[OAI-implementers] protocol comments, OAI 2.0

Walter Underwood wunder@inktomi.com
Wed, 30 Jan 2002 15:00:37 -0800

--On Wednesday, January 30, 2002 02:08:26 PM -0500 Simeon Warner <simeon@cs.cornell.edu> wrote:
> The technical committee agreed that the protocol should be more decoupled
> from HTTP but we didn't feel that SOAP is the correct option at the
> moment. 

I would be very interested in the reasons for this. With a SOAP
interface, it would be fairly easy to build a harvester for
our search engine. It would be a very nice sample program for our
indexing interface. But with a one-of-a-kind XML protocol, it isn't 
worth the trouble.

I believe that not using SOAP is a serious mistake. It means that
OAI will remain a niche protocol, with few implementations, few
users, and little positive effect.

With SOAP, you get scaling support, test suites, development tools,
supported libraries, directory service, etc. A custom protocol can
never catch up. And implementors have much better things to do
with their time than re-invent RPC.

> Load is a concern for some implementers. For example, arXiv (the
> repository I work with) would not want to give clients the opportunity to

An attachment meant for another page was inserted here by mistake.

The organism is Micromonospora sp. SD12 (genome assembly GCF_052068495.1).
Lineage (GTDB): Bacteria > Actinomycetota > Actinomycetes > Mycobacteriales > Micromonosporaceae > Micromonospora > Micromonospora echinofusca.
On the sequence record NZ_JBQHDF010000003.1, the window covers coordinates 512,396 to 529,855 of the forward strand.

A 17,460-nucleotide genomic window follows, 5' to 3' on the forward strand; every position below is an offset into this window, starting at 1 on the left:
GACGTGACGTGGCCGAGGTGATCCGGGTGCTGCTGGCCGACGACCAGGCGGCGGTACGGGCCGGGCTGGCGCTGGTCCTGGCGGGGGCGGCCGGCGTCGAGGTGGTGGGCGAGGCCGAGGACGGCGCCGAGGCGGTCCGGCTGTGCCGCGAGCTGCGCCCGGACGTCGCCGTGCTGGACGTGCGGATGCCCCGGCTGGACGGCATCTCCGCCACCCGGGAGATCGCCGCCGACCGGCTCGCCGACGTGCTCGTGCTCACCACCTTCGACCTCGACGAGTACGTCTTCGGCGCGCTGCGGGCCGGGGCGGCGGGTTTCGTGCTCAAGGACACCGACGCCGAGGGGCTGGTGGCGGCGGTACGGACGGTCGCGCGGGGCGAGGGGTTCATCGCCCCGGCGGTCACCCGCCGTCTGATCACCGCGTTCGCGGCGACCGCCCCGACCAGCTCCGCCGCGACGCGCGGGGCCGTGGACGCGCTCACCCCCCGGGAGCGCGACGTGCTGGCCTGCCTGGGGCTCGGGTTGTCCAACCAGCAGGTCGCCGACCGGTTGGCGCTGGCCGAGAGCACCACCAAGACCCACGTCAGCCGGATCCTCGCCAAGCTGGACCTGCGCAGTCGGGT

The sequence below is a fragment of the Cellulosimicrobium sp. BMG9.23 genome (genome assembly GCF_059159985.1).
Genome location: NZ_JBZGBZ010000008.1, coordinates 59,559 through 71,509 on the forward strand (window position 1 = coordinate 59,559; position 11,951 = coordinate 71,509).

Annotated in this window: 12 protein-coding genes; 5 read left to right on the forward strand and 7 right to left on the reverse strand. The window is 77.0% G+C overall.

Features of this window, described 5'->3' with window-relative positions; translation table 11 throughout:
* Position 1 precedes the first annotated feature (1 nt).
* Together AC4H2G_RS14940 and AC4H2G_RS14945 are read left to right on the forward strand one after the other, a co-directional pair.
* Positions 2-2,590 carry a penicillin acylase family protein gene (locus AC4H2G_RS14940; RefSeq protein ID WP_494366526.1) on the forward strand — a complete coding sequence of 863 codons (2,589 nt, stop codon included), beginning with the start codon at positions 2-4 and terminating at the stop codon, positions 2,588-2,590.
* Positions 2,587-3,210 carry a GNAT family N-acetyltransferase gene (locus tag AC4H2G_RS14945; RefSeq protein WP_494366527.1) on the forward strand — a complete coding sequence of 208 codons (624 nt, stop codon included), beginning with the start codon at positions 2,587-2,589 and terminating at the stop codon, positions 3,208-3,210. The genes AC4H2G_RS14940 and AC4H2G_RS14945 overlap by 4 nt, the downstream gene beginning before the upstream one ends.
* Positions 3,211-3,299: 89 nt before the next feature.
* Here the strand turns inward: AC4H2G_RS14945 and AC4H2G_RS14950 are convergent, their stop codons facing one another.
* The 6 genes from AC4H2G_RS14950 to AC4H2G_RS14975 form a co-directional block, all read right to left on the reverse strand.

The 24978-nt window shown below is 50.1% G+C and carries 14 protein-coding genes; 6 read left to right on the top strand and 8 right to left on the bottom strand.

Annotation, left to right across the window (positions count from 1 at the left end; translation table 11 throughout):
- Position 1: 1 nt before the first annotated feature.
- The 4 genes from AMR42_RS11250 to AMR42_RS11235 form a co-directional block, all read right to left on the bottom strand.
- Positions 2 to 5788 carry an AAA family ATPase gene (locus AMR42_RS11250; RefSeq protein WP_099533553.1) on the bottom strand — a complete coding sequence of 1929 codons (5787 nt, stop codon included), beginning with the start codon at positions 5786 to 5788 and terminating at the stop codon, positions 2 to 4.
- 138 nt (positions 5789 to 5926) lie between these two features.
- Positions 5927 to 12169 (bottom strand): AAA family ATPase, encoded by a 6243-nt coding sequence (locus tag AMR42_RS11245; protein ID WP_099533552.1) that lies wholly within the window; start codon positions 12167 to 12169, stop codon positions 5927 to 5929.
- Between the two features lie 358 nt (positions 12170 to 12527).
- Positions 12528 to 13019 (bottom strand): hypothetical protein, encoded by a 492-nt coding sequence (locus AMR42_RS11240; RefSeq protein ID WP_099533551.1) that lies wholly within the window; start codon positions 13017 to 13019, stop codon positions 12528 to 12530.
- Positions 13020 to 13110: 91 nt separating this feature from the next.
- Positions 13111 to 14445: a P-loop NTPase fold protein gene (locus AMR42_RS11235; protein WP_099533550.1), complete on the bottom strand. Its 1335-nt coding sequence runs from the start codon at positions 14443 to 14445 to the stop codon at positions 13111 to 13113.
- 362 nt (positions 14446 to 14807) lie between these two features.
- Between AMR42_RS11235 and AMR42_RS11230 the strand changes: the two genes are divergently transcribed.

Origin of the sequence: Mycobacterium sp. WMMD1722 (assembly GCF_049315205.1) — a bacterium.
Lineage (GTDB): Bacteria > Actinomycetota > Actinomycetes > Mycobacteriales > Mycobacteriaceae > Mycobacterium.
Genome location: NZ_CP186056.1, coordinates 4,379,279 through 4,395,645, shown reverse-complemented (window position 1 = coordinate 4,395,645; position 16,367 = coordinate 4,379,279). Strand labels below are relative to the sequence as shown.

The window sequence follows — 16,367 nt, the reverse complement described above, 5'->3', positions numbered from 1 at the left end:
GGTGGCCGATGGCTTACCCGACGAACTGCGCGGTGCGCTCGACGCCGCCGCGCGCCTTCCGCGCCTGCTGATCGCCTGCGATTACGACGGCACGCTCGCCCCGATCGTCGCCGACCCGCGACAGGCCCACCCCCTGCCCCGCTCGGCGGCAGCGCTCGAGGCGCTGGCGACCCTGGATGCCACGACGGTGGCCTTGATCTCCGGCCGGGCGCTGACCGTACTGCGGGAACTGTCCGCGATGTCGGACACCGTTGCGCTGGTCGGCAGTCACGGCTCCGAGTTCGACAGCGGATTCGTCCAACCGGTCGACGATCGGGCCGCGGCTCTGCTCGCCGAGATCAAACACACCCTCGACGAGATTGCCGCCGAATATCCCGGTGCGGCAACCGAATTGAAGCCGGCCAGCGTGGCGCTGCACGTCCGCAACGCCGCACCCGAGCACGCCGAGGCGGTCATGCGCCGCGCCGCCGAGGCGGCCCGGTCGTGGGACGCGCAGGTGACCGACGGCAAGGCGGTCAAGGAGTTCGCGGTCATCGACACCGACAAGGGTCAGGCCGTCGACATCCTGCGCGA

> ask for all 185,000 metadata records in one response.

The system can limit the number returned in each response.
On the other hand, if the client really needs all the records,
one response is probably more efficient than multiple responses.
And the one response can be cached externally.
> ListRecords provides a better way to say if-modified-since for any set or
> the whole repository.

It replicates a standard HTTP feature in a non-standard way. As someone
who writes spiders/harvesters, I think it is not better. At HP, we
used to say, "standard is better than better". But, I'm honestly
not sure whether SOAP allows If-modified-since. If it doesn't, then
don't use it.

> It is not possible to get away from the concept of repositories (usually
> different servers run by different people). Some people want to use sets
> and they can; others can ignore them and there is no overhead in that
> case.

Perhaps my point wasn't clear. Since there is no way to address a
request to more than one set, there is no need for sets to be visible
in the protocol. Different sets can be different protocol endpoints,
with no loss of generality. Instead of respository, speak of the
server which is providing access to the sets.

So one server could provide these:


Or those could be spread across multiple servers.

Moving service discovery to UDDI also means that the OAI protocol doesn't
need the ListSets request.

Walter Underwood
Senior Staff Engineer, Inktomi